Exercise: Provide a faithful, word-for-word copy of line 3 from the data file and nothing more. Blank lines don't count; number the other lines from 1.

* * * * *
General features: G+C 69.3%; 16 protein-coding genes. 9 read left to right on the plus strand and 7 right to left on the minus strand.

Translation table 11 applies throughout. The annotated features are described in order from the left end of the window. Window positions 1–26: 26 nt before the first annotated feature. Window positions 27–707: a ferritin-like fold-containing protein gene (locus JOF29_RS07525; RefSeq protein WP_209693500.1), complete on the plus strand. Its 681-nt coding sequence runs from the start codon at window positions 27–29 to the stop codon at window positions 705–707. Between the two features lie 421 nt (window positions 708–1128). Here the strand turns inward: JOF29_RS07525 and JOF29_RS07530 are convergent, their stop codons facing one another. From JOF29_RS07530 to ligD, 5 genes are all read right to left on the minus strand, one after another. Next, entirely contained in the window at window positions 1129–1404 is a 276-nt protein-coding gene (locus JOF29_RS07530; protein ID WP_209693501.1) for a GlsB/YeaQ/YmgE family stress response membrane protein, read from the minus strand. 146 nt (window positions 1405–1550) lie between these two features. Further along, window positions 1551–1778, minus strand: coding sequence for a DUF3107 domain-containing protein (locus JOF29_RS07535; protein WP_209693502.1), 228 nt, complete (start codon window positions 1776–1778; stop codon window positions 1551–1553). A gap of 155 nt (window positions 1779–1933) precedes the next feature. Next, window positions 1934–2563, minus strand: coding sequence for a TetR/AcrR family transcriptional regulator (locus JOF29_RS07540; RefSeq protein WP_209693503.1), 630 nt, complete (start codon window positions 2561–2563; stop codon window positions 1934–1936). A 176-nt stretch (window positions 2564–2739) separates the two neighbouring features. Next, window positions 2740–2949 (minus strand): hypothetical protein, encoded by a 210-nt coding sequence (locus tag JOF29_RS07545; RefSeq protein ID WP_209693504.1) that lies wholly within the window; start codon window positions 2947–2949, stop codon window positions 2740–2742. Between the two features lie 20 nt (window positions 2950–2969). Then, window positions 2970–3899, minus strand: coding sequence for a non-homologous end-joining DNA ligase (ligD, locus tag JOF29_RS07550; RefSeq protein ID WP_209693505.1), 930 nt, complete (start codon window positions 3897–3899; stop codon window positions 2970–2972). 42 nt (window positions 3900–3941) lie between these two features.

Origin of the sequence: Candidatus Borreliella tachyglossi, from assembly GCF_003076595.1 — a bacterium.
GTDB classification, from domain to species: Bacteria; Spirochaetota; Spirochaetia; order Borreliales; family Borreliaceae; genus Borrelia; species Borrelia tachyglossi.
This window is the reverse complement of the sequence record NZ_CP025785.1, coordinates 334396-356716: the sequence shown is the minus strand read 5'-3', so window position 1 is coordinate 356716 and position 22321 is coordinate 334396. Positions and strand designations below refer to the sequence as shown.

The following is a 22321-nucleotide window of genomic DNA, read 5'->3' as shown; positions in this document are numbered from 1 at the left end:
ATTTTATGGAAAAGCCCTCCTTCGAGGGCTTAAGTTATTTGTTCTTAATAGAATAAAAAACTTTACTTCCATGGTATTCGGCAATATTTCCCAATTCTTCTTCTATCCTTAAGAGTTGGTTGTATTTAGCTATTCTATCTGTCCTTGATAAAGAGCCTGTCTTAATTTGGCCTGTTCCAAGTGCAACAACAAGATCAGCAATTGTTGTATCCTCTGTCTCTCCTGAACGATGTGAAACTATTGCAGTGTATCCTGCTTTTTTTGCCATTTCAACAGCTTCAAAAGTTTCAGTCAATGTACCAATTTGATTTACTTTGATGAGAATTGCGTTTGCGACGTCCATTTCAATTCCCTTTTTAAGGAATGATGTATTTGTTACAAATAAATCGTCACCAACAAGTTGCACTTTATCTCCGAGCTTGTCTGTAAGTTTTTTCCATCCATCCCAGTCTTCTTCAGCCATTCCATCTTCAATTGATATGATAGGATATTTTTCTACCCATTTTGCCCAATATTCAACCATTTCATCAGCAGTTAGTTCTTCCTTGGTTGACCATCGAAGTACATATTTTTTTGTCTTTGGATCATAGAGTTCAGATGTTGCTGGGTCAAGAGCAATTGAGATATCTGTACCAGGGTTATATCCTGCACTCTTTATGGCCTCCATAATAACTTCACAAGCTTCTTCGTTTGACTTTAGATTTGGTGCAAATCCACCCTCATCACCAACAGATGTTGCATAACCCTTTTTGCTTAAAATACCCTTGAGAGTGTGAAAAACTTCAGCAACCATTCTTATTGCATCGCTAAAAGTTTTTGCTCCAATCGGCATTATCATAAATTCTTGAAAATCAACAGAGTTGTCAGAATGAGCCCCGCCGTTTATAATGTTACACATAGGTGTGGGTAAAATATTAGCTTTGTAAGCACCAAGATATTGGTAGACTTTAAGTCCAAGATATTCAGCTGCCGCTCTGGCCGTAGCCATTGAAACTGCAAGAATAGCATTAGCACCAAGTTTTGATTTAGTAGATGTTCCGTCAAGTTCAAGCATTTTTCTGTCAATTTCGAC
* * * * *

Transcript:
Origin of the sequence: Candidatus Borreliella tachyglossi, from assembly GCF_003076595.1 — a bacterium.